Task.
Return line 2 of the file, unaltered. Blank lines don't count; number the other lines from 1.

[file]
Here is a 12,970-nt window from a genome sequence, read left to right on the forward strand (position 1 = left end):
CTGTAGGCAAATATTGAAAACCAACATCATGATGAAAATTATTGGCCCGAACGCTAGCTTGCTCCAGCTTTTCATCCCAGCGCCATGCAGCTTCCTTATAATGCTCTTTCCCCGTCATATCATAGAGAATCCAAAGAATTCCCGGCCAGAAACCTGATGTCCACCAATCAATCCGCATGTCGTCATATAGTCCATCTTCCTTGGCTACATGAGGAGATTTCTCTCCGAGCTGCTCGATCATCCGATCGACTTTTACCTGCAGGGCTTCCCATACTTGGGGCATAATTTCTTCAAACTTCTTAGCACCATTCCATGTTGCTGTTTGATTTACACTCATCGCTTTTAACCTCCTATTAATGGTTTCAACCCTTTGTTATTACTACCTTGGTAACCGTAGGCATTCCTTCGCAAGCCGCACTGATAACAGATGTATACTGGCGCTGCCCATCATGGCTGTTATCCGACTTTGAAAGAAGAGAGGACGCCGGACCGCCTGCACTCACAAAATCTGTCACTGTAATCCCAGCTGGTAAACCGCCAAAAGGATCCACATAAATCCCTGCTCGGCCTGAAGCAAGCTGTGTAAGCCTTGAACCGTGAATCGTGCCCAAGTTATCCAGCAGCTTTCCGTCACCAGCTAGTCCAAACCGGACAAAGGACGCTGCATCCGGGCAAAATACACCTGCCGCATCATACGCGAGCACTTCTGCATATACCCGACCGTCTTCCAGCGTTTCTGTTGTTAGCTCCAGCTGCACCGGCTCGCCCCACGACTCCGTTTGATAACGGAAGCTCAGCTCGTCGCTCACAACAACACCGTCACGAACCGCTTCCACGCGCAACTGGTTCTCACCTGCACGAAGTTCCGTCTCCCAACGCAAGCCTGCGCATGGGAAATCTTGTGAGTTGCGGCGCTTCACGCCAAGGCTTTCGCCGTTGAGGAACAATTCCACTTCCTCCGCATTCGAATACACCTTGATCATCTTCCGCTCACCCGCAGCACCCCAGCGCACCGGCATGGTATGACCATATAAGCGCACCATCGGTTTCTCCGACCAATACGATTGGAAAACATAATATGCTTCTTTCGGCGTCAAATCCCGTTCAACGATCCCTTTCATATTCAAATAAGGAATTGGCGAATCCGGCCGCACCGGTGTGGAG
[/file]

CTGTAGGCAAATATTGAAAACCAACATCATGATGAAAATTATTGGCCCGAACGCTAGCTTGCTCCAGCTTTTCATCCCAGCGCCATGCAGCTTCCTTATAATGCTCTTTCCCCGTCATATCATAGAGAATCCAAAGAATTCCCGGCCAGAAACCTGATGTCCACCAATCAATCCGCATGTCGTCATATAGTCCATCTTCCTTGGCTACATGAGGAGATTTCTCTCCGAGCTGCTCGATCATCCGATCGACTTTTACCTGCAGGGCTTCCCATACTTGGGGCATAATTTCTTCAAACTTCTTAGCACCATTCCATGTTGCTGTTTGATTTACACTCATCGCTTTTAACCTCCTATTAATGGTTTCAACCCTTTGTTATTACTACCTTGGTAACCGTAGGCATTCCTTCGCAAGCCGCACTGATAACAGATGTATACTGGCGCTGCCCATCATGGCTGTTATCCGACTTTGAAAGAAGAGAGGACGCCGGACCGCCTGCACTCACAAAATCTGTCACTGTAATCCCAGCTGGTAAACCGCCAAAAGGATCCACATAAATCCCTGCTCGGCCTGAAGCAAGCTGTGTAAGCCTTGAACCGTGAATCGTGCCCAAGTTATCCAGCAGCTTTCCGTCACCAGCTAGTCCAAACCGGACAAAGGACGCTGCATCCGGGCAAAATACACCTGCCGCATCATACGCGAGCACTTCTGCATATACCCGACCGTCTTCCAGCGTTTCTGTTGTTAGCTCCAGCTGCACCGGCTCGCCCCACGACTCCGTTTGATAACGGAAGCTCAGCTCGTCGCTCACAACAACACCGTCACGAACCGCTTCCACGCGCAACTGGTTCTCACCTGCACGAAGTTCCGTCTCCCAACGCAAGCCTGCGCATGGGAAATCTTGTGAGTTGCGGCGCTTCACGCCAAGGCTTTCGCCGTTGAGGAACAATTCCACTTCCTCCGCATTCGAATACACCTTGATCATCTTCCGCTCACCCGCAGCACCCCAGCGCACCGGCATGGTATGACCATATAAGCGCACCATCGGTTTCTCCGACCAATACGATTGGAAAACATAATATGCTTCTTTCGGCGTCAAATCCCGTTCAACGATCCCTTTCATATTCAAATAAGGAATTGGCGAATCCGGCCGCACCGGTGTGGAG